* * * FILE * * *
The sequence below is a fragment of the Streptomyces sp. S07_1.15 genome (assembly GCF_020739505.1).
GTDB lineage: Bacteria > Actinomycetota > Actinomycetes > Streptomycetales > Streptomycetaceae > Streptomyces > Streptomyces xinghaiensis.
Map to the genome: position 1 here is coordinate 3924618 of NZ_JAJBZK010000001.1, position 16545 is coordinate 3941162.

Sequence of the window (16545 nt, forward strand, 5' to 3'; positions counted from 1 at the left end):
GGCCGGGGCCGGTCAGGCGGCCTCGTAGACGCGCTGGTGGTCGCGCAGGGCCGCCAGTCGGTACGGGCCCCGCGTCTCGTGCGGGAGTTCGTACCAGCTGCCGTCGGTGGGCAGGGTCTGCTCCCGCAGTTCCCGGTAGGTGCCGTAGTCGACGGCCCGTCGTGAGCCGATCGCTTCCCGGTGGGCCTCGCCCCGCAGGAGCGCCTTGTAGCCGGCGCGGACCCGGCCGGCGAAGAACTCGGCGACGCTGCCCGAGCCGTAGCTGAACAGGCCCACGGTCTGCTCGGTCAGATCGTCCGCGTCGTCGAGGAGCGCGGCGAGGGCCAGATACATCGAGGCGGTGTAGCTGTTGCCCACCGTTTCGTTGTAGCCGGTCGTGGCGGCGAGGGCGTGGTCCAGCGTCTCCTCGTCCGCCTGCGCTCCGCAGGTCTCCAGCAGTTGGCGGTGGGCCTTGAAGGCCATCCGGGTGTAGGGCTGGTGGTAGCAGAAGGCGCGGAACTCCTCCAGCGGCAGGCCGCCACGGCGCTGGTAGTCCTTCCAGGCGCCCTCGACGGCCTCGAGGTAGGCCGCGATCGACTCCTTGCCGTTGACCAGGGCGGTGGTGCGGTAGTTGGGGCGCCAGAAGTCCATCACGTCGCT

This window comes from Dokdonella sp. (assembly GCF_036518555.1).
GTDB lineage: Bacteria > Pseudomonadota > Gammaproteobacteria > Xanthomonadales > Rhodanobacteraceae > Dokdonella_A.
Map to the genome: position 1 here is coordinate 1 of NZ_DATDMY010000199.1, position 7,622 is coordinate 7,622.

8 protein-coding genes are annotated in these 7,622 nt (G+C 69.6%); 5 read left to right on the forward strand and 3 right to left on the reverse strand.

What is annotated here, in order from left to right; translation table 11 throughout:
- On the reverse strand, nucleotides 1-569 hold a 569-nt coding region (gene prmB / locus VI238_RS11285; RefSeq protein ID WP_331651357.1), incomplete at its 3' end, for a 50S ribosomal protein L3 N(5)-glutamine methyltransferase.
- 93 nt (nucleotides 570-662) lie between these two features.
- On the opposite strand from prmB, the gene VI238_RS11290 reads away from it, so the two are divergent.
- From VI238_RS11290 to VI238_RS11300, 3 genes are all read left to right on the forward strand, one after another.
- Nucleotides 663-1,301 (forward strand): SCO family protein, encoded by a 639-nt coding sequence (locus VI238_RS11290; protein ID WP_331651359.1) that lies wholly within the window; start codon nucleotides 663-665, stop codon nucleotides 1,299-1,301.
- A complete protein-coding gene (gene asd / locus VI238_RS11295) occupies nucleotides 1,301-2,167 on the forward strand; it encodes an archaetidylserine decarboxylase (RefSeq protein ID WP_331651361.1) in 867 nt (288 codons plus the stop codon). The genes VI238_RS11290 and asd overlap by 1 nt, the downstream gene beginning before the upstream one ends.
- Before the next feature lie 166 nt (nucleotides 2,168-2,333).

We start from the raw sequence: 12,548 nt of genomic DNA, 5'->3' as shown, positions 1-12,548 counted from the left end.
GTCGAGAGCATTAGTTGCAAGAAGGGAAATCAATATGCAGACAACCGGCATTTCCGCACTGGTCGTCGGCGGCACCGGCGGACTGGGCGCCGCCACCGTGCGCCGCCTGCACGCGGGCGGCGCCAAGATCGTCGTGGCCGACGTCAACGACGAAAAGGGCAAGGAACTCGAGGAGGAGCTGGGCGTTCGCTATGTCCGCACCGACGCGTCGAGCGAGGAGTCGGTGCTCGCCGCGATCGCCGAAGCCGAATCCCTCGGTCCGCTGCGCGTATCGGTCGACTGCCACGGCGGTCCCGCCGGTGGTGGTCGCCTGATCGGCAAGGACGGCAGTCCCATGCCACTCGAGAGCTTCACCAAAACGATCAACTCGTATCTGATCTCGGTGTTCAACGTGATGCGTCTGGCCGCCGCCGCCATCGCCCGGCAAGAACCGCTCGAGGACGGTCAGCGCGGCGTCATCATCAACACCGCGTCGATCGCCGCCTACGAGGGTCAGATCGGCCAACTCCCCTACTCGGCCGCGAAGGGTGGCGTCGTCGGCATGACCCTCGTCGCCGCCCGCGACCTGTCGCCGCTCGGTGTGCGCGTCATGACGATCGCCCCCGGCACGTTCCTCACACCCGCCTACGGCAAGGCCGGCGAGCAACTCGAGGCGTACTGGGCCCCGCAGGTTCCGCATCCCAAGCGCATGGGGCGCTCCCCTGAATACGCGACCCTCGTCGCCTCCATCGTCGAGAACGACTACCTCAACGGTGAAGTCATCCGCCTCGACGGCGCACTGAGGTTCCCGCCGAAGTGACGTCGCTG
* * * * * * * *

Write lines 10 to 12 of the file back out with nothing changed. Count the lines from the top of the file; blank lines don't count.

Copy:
What is annotated here, in order from left to right; translation table 11 throughout:
- On the reverse strand, nucleotides 1-569 hold a 569-nt coding region (gene prmB / locus VI238_RS11285; RefSeq protein ID WP_331651357.1), incomplete at its 3' end, for a 50S ribosomal protein L3 N(5)-glutamine methyltransferase.
- 93 nt (nucleotides 570-662) lie between these two features.